Taking you to the best wildlife sites in Lancashire and beyond.
Thursday, 16 February 2012
Late finish = early start
The Safari has a late meeting this evening so was able to get out into the big park for a good hour and a half before going in to work this morning. It was the best part of the day with hazy sunshine and mild temperatures. Once we’d got to work the rain started.
Under the leafless canopy and down in the dell it was very sheltered and the birds were taking full advantage. Bird song filled the morning air all the usual suspects and our first singing Chaffinch of the year, along with Coal Tit, drumming Great Spotted Woodpecker and loudly calling Nuthatch. Two Grey Squirrels threw themselves around the treetops with gay abandon. It would appear that introduced EasternGrey Squirrels are a problem not only here but in parts of their ‘native land’ too. Above the same tree tops the somewhat unfamiliar shape of a flying Moorhen sped by dropping to land at one of the ponds on the adjacent golf course...a Moorhen doing 40+ mph with the wind behind it at 60 foot (20m) up in the air is not something you see every day!
Along the roadside are a couple of large conifer trees from them came a cacophony of bird calls, Great and Blue Tits, Chaffinch, Blackbird, Mistle Thrush, Magpie and Nuthatch. We can only surmise they’d bumped into a roosting Tawny Owl but try as we might we couldn’t see it through the dense vegetation towards the top of the trees.
Several laps of the woodland dell gave us no Treecreepers, along with Goldcrest the only omissions from the morning’s list. We stopped at a couple of places and snapped away at the Snowdrops before crossing the main road into the big park proper.
In the park we had a pair of Mistle Thrushes as we walked round the end of the lake to have a look at the heronry on the small island. Most of the nests had a resident bird but few offered any photo opportunities. Still we had to have a try.
Further along the bank we came to the little feeding station we were at last week and arrived there at just about the same time as a small flock of Long Tailed Tits. Getting into position behind a nearby tree we were able to rest the camera tight on the trunk which made getting pics a bit easier in the shady conditions.
At the bridges we could see the Rangers ute parked up, he was talking to a colleague from his former job who had a lovely boy with her – a real Frank look-a-like called Hamish.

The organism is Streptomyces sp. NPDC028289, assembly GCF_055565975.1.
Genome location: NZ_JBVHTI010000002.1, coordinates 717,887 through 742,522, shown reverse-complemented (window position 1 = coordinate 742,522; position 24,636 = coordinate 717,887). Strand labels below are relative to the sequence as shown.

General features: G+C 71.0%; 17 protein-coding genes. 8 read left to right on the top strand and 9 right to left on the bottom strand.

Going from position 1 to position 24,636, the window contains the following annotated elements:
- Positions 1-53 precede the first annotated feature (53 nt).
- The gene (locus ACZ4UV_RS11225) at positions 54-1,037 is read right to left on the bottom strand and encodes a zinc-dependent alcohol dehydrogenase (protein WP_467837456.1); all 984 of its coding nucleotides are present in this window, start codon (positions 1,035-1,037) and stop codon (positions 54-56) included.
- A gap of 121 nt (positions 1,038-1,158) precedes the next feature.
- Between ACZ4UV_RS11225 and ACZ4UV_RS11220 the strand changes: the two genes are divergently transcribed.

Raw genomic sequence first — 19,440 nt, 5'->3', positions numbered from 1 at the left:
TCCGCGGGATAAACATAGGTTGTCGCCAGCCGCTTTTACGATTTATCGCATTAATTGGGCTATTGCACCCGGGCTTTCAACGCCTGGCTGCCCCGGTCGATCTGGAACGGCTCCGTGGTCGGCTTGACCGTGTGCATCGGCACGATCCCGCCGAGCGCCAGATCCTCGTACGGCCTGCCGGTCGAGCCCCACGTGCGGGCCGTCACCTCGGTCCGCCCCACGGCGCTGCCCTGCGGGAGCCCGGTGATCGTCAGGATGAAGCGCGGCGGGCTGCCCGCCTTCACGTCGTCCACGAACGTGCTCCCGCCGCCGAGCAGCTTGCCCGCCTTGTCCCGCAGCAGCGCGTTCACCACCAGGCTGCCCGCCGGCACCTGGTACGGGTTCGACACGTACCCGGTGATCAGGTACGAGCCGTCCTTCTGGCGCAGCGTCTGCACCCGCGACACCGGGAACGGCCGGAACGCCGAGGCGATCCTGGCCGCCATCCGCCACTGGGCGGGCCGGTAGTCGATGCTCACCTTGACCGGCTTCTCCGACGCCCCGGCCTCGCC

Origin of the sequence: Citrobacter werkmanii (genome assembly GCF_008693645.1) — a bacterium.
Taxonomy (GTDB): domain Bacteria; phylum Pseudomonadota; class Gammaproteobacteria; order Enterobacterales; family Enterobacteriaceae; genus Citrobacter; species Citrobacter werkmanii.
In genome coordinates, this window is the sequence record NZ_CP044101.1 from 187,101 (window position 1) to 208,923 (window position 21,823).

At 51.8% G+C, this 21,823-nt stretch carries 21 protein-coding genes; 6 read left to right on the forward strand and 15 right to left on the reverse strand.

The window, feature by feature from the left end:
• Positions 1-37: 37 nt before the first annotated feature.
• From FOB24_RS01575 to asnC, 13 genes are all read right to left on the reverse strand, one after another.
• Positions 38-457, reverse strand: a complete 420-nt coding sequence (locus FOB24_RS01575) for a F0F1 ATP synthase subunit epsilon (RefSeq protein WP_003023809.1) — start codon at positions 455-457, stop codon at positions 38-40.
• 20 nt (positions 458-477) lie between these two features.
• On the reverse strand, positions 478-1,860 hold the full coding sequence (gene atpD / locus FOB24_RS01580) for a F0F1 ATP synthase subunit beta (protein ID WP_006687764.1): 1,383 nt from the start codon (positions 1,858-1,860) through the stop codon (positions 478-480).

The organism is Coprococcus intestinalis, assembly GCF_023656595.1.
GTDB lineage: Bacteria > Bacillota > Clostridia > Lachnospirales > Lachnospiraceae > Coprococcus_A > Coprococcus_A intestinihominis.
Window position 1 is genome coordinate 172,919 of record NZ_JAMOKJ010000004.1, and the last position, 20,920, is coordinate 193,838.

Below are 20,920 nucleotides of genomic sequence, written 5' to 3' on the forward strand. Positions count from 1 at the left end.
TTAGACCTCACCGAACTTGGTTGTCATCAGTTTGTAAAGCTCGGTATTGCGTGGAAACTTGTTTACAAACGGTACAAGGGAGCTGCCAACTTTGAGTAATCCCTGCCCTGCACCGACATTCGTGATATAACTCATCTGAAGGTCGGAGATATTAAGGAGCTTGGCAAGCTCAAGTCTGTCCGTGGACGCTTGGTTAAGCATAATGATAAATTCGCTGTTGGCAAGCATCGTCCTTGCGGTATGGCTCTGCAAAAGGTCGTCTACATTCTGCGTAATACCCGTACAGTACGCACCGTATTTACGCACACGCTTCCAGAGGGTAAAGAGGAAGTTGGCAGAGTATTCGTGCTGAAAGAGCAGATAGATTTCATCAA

With time stating to run short we left the Ranger and headed round the other side of the lake and within a minute or so we were watching a Treecreeper (115) climbing up a large tree...at last!!! It was beginning to have the potential for this year’s bogey bird! We txtd the Ranger our good news only to hear back that he was just about to call us as he was watching two together not far from where we had been stood a few minutes earlier.
Then it was a race back to the Land Rover, but not without stopping at the lakeside where someone was throwing bread to the ducks and a large flock of Black Headed Gulls had gathered – always a chance of some BiF shots. But by the time we’d reached the spot the bread was gone and so were the gulls, the only bird within range was this preening Mallard so we fired off a 16 frame burst at him and this was the only one worth posting.
By the time we’d battled our way through the traffic taking the most circuitous route imaginable to get to work the rain had begun to come down quite heavily and put the mockers on a lunchtime safari onto the seawall...we weren’t too bothered as we’d already had an excellent morning’s wildlifing out in the field (or woods).
Where to next? Probably back to the normal partial Patch 1 and Patch 2 safaris tomorrow...but you never know.
In the meantime let us know if something is becoming the bogey man in your outback.
News in from yesterday is that the latrines are more likely to be Rat droppings –and we touched and sniffed some of them...eeeuuuugghhhh....’Oh no man’ we’re all going to DIEEEE !!! Female Water Voles use latrines as breeding territory markers and it’s a few weeks yet before the breeding season starts, but the bitten Soft Rush stems in particular look most likely to be signs of Water Voles which is good news. All will be confirmed on our next survey in April.